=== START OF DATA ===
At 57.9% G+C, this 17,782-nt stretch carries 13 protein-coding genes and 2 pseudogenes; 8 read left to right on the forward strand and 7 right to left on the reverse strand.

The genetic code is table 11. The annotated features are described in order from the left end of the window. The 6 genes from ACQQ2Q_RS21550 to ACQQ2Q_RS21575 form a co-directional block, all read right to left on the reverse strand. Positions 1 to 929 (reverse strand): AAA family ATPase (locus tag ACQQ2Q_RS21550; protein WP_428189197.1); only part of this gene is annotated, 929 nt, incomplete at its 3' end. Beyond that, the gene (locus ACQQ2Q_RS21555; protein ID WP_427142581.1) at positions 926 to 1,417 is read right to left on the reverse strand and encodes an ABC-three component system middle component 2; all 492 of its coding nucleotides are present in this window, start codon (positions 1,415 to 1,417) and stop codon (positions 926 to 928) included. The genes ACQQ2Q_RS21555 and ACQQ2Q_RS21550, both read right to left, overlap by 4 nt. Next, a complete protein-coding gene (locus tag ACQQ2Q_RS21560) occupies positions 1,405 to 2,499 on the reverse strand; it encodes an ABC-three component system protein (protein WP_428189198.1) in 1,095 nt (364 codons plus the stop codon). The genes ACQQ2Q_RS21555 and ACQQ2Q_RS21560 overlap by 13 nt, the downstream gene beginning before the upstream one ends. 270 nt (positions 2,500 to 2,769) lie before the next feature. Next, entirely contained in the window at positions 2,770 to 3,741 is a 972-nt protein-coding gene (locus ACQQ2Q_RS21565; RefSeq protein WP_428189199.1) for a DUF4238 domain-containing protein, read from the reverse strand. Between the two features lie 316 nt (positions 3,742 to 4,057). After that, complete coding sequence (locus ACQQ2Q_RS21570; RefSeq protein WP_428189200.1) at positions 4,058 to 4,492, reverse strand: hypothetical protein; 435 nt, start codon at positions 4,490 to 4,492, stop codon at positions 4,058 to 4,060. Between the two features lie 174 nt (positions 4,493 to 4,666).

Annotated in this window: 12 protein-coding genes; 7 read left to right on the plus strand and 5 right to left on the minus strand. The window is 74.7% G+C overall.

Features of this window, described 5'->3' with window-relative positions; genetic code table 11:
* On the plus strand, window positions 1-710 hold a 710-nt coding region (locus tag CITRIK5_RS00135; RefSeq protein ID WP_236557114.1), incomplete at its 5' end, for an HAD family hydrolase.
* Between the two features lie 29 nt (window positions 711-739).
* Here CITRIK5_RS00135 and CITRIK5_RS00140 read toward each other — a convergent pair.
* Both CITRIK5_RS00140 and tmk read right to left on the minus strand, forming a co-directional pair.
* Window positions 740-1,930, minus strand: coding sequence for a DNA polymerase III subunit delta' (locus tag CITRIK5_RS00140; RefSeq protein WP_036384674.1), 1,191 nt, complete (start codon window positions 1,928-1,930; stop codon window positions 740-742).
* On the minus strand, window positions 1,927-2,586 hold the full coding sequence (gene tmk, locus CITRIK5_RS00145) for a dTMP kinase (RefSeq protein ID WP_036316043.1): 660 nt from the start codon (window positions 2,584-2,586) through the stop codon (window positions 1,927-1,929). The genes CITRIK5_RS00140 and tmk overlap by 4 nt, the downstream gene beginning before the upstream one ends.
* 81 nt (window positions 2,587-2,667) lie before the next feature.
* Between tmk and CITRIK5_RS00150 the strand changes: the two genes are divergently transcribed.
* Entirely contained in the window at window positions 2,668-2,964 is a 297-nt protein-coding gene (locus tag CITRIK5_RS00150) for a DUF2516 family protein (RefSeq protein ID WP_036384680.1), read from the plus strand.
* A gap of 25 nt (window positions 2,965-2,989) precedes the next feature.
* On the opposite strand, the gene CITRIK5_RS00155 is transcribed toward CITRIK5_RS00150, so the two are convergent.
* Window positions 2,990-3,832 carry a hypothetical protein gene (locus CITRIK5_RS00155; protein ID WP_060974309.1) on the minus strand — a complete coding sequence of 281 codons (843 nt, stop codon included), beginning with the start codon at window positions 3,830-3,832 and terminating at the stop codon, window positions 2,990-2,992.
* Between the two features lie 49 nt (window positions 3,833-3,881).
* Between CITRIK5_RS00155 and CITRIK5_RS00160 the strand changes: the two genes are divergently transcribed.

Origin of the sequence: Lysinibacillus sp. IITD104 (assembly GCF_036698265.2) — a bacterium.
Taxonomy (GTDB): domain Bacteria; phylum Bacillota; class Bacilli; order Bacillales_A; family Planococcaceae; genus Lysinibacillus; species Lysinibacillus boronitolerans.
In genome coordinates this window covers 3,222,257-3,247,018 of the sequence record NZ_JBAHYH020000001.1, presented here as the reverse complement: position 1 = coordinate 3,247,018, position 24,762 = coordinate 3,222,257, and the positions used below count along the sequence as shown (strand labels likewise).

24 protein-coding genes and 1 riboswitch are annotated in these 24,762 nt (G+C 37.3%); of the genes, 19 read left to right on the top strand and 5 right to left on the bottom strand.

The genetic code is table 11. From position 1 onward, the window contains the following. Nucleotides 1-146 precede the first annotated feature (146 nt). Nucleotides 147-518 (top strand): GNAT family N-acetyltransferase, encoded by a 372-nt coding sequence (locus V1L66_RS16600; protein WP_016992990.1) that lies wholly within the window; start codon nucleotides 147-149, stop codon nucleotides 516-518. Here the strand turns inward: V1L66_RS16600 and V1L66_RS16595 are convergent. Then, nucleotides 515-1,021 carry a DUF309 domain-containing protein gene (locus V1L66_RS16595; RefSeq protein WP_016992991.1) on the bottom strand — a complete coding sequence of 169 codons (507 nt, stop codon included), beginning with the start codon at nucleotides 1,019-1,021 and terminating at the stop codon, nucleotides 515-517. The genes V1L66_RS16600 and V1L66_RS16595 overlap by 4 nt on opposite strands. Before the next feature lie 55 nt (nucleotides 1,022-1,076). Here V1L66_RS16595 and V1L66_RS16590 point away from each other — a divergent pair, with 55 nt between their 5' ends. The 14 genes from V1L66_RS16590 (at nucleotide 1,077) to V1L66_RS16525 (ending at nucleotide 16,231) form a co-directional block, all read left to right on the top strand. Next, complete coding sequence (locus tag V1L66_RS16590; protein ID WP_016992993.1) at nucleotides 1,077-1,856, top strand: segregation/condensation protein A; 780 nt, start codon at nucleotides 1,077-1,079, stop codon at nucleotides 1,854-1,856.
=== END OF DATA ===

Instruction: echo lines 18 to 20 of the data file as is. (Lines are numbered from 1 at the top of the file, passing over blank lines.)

* Between CITRIK5_RS00155 and CITRIK5_RS00160 the strand changes: the two genes are divergently transcribed.

Origin of the sequence: Lysinibacillus sp. IITD104 (assembly GCF_036698265.2) — a bacterium.
Taxonomy (GTDB): domain Bacteria; phylum Bacillota; class Bacilli; order Bacillales_A; family Planococcaceae; genus Lysinibacillus; species Lysinibacillus boronitolerans.